However, the term “Black horror” might just have an entirely different meaning for African-Americans in film. According to the documentary on the streaming website Shudder, “Horror Noire: A History of Black Horror,” written by Ashlee Blackwell and Danielle Burrows, and directed by filmmaker Xavier Burgin, what horror means for White folks is different than it means for Black folks. As novelist and scholar, Tananarive Due mentions in the beginning of the film, “Black history, is Black horror,” in suggesting that, in White horror movies – or for the White audience – the Black person usually dies first, or is the bad guy, or makes sure nothing happens to the White protagonist. Even more so, as the documentary tackles on, Black history involves nothing but horror inflicted by White supremacy.

In the documentary, Peele shares that he mainly created “Get Out” for the Black audience. Apparently, White people expected the movie to have at least one good White person. Is this new genre of Black movies – including an all-Black cast, writers, directors, and producers – starting a new era in Black horror? According to an article in the Verge, Peele explains in the documentary, “Horror Noire,” how the movie – in many ways – is a response to the history of Black horror and Black representation in cinema.

Peele’s “Us” is dark, twisted, and juicy. Starring Lupita Nyong’o as “Adelheide Wilson” and Winston Duke as “Gabe Wilson,” “Us” tells the story of what would happen if our undesirable demons, fears, and anxieties come to the surface in the form of a doppelgänger, the so called “evil twin,” and then take over. Almost like a zombie apocalypse, where we are destined to fight ourselves. But what if “the other self” becomes one of us? Peele chose an interesting style of music, mostly composed by Michael Abel, the first song “Anthem” reminds of a Steven King movie, such as “The Shining,” or “Pet Sematary,” with that alone the anticipation is growing. And then the “scare-o-meter” goes down, and Peele mixes in some satire and parody – just like he did in “Get Out,” a comedy feel, with blatant terror. “Us” is not considered suspenseful, so to speak, but there’s a suspense like a thriller should have. Peele put his own fears in it as well, there are tons of symbols represented throughout. Interestingly enough, he also fired back on stereotyping. Elisabeth Moss who portrays “Kitty Tyler” and Tim Heidecker who plays “Josh Tyler” get stereotyped as the “basic Whites” who are not in a loving relationship, but are together because of convenience, who are both social drinkers, but who drink a lot (Kitty with her rosé – or as Josh calls it “medicine,” – and Josh with his whiskey), and the fact they own a device such as “Alexa” to do things for them. Although they only play a minor role in “Us,” it’s hard to miss the parody that is involved with all the “Whiteness,” – as well as “Blackness” – when Kitty ask her device to call the police and then N.W.A. “F— The Police” comes on instead.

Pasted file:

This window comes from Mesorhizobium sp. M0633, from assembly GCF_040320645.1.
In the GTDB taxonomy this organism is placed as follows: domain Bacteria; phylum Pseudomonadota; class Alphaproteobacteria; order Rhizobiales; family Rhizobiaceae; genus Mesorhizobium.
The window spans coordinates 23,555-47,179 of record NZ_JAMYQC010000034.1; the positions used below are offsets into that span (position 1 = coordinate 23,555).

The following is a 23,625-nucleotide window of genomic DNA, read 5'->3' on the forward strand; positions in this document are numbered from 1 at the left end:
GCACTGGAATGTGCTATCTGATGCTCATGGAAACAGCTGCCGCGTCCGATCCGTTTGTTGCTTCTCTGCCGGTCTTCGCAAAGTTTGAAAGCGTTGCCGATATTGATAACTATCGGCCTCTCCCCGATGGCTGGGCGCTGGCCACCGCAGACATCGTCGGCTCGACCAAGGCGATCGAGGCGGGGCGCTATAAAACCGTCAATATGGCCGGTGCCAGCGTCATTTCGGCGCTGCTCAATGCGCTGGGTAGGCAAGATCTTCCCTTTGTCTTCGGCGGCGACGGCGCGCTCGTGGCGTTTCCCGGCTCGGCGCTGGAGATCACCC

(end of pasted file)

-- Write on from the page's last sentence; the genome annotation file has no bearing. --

The elements of folklore

There are elements throughout the story that remind of folklore, such as urban stories about the mole people, who live beneath a big city, and who eat rats (or white rabbits) and eventually look for revenge – such as the Tethered in “Us.”

“I think the main idea that went into writing this film is that we’re our own worst enemy, and that idea created this monster, The Tethered,” Peele told Entertainment Weekly in an interview. “I wanted to forge this new mythology that explored our duality and the duality of the characters.”

The true meaning of “Us” might mean something different to each and everyone, whether it’s fighting one’s inner demons, or not letting the past define one’s future, in regards to social upbringing and being able to adapt. Peele’s movie shows that we carry a balance of both good and evil, terrifying and innocent.

“There’s a duality to scissors—a whole made up of two parts,” Peele told Entertainment Weekly, “but also they lie in this territory between the mundane and the absolutely terrifying.” In regards to the many rabbits, he told the Guardian.

“They’re an animal of duality. They’re adorable but they terrify me at the same time. And they got those scissor-like ears that creep me out.”